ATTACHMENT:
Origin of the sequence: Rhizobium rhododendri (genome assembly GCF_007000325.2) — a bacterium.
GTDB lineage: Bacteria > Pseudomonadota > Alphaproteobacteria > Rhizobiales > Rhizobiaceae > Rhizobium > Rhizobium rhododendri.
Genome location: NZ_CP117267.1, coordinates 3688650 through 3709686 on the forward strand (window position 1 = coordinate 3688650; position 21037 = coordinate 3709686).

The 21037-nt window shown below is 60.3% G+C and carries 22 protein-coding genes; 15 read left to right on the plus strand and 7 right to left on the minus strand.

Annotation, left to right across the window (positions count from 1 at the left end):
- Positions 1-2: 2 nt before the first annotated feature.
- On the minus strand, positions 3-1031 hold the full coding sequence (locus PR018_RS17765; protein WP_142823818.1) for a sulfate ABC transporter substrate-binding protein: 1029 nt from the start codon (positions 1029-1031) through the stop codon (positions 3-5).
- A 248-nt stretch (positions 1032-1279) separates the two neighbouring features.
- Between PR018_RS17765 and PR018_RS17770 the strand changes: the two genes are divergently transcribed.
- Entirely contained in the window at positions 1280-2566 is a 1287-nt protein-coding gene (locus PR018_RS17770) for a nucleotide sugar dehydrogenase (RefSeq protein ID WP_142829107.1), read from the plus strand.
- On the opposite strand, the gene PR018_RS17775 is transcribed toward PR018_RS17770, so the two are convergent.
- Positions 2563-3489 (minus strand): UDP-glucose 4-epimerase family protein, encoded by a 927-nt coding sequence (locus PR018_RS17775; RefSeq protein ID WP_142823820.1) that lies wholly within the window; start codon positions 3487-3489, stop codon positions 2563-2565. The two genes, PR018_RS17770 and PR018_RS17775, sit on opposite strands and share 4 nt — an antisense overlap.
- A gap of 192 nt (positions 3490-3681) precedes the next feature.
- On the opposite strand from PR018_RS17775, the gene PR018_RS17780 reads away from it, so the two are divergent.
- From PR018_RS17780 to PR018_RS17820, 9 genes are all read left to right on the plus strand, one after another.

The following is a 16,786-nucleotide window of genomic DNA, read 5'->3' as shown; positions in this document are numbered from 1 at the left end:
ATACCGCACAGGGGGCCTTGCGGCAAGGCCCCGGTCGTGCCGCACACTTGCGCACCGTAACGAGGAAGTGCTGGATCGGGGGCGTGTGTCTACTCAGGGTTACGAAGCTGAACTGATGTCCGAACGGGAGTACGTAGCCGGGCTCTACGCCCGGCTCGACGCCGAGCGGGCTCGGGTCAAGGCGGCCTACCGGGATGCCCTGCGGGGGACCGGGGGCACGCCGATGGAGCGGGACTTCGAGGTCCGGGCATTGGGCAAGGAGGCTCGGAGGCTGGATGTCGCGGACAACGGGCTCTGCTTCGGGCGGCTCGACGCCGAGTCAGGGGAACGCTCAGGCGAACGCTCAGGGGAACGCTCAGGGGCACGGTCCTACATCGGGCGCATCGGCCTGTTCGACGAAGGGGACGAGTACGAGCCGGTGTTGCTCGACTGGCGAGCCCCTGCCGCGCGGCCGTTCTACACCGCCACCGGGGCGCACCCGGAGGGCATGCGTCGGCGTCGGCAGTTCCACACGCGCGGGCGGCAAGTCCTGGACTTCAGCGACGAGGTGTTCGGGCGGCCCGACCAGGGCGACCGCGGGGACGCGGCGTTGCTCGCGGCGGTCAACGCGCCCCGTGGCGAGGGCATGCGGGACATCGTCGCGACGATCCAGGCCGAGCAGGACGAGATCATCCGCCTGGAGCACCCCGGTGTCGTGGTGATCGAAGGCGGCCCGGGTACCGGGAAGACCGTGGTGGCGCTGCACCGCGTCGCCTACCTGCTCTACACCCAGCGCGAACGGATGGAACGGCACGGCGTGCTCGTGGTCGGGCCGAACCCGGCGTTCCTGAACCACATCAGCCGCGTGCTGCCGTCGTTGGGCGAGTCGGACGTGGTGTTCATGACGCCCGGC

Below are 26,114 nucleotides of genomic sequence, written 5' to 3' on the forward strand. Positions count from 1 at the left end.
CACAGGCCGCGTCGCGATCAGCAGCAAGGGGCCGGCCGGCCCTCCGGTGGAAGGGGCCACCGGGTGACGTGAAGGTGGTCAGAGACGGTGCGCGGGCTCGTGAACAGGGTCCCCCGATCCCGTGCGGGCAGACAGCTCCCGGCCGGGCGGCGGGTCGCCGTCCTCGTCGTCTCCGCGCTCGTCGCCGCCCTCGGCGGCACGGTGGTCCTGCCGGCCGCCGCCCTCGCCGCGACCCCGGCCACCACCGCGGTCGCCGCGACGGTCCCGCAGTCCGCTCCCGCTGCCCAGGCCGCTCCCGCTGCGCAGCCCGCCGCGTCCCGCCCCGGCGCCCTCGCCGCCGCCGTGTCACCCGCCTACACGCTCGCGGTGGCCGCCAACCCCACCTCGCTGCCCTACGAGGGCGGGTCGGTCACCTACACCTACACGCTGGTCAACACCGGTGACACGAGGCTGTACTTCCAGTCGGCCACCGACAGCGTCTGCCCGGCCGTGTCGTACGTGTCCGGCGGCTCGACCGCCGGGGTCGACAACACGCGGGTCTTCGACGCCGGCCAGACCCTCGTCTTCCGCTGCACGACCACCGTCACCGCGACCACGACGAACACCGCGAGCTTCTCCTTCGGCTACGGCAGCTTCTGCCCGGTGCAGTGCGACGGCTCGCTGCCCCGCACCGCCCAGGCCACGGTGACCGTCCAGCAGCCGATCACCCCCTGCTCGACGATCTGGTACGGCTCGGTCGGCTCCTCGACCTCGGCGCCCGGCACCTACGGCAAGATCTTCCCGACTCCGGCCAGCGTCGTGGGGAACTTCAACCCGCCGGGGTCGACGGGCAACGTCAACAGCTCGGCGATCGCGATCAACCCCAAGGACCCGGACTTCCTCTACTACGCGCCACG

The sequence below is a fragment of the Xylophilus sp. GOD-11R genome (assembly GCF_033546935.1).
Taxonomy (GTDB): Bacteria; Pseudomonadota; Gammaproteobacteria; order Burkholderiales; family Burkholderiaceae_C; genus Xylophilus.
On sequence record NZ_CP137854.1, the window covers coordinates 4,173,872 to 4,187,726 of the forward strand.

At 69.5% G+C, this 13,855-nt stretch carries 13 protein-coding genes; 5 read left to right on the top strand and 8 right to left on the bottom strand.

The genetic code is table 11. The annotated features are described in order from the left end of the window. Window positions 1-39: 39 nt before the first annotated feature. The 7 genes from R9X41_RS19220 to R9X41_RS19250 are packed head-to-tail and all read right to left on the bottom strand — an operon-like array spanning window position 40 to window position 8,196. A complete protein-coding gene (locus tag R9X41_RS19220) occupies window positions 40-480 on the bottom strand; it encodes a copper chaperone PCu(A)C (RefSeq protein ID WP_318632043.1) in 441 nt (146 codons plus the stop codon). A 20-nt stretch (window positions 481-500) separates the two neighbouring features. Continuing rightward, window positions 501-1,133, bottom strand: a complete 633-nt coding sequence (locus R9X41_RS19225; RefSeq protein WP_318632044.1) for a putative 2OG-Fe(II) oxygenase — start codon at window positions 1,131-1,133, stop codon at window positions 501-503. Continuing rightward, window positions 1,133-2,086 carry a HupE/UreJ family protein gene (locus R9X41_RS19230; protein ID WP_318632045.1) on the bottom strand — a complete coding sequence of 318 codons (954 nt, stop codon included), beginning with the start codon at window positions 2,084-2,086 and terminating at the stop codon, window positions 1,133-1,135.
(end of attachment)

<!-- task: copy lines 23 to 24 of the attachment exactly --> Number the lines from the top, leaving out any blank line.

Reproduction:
At 69.5% G+C, this 13,855-nt stretch carries 13 protein-coding genes; 5 read left to right on the top strand and 8 right to left on the bottom strand.

The genetic code is table 11. The annotated features are described in order from the left end of the window. Window positions 1-39: 39 nt before the first annotated feature. The 7 genes from R9X41_RS19220 to R9X41_RS19250 are packed head-to-tail and all read right to left on the bottom strand — an operon-like array spanning window position 40 to window position 8,196. A complete protein-coding gene (locus tag R9X41_RS19220) occupies window positions 40-480 on the bottom strand; it encodes a copper chaperone PCu(A)C (RefSeq protein ID WP_318632043.1) in 441 nt (146 codons plus the stop codon). A 20-nt stretch (window positions 481-500) separates the two neighbouring features. Continuing rightward, window positions 501-1,133, bottom strand: a complete 633-nt coding sequence (locus R9X41_RS19225; RefSeq protein WP_318632044.1) for a putative 2OG-Fe(II) oxygenase — start codon at window positions 1,131-1,133, stop codon at window positions 501-503. Continuing rightward, window positions 1,133-2,086 carry a HupE/UreJ family protein gene (locus R9X41_RS19230; protein ID WP_318632045.1) on the bottom strand — a complete coding sequence of 318 codons (954 nt, stop codon included), beginning with the start codon at window positions 2,084-2,086 and terminating at the stop codon, window positions 1,133-1,135.